According to three sources with knowledge of early findings from a recent experiment, U.S. government scientists have achieved a net energy gain in a cold fusion reaction.
If verified, it would be the first time in history, and show that cold fusion might hold the key for really reaching clean energy goals.
In a story by the Financial Times, picked up by Yahoo News and others, said that according to the sources, the government Lawrence Livermore National Laboratory in California had accomplished the net energy gain using an inertial confinement fusion technique, which involves targeting a tiny pellet of hydrogen plasma with the largest laser in the world.
The experiment uses technology that is obviously not practical for creating energy in commercial and industrial environments at present.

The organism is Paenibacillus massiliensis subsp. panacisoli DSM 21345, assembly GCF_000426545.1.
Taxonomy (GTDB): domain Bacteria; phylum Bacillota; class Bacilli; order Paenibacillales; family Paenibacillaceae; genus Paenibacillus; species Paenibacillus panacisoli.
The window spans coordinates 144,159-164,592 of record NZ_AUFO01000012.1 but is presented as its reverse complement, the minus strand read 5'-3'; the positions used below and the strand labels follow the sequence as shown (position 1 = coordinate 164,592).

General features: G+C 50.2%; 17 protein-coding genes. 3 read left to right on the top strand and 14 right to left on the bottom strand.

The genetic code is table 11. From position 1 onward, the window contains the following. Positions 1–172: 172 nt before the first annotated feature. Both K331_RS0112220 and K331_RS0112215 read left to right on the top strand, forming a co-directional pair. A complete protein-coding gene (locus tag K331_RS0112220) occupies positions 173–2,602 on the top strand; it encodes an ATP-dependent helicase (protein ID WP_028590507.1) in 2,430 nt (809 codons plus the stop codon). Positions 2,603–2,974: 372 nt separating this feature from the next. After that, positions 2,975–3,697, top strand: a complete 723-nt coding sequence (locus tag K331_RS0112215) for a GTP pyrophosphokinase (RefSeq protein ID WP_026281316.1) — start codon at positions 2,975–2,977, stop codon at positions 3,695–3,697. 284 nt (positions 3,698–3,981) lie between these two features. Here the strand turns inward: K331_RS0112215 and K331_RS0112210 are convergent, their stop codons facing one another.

But the experiment could mark a major step toward harnessing fusion energy down the road.
The technology’s potential is undeniable. As Yahoo News noted, a modest cup of hydrogen fuel could hypothetically power a house for hundreds of years while producing no carbon emissions or persistent radioactive waste from fusion reactions.
The sources with knowledge of the results claimed that the fusion reaction at the US government facility produced about 2.5 megajoules of energy, which was roughly 120 percent of the 2.1 megajoules of energy in the lasers. They added that the data was still being examined.
Green energy advocates have pervasively overstated claims of technologies like wind and solar. They require intensive processes and have attributes that aren’t environmentally friendly. They are much better suited to some applications than others, and there is little chance that they could supply energy at the levels needed to supplant fossil fuels.
Visual Capitalist argues that practicable fusion energy could be key in augmenting and eventually superseding current so-called green energy technologies, as well as fossil fuels. For more on the U.S. fusion energy breakthrough story, see here.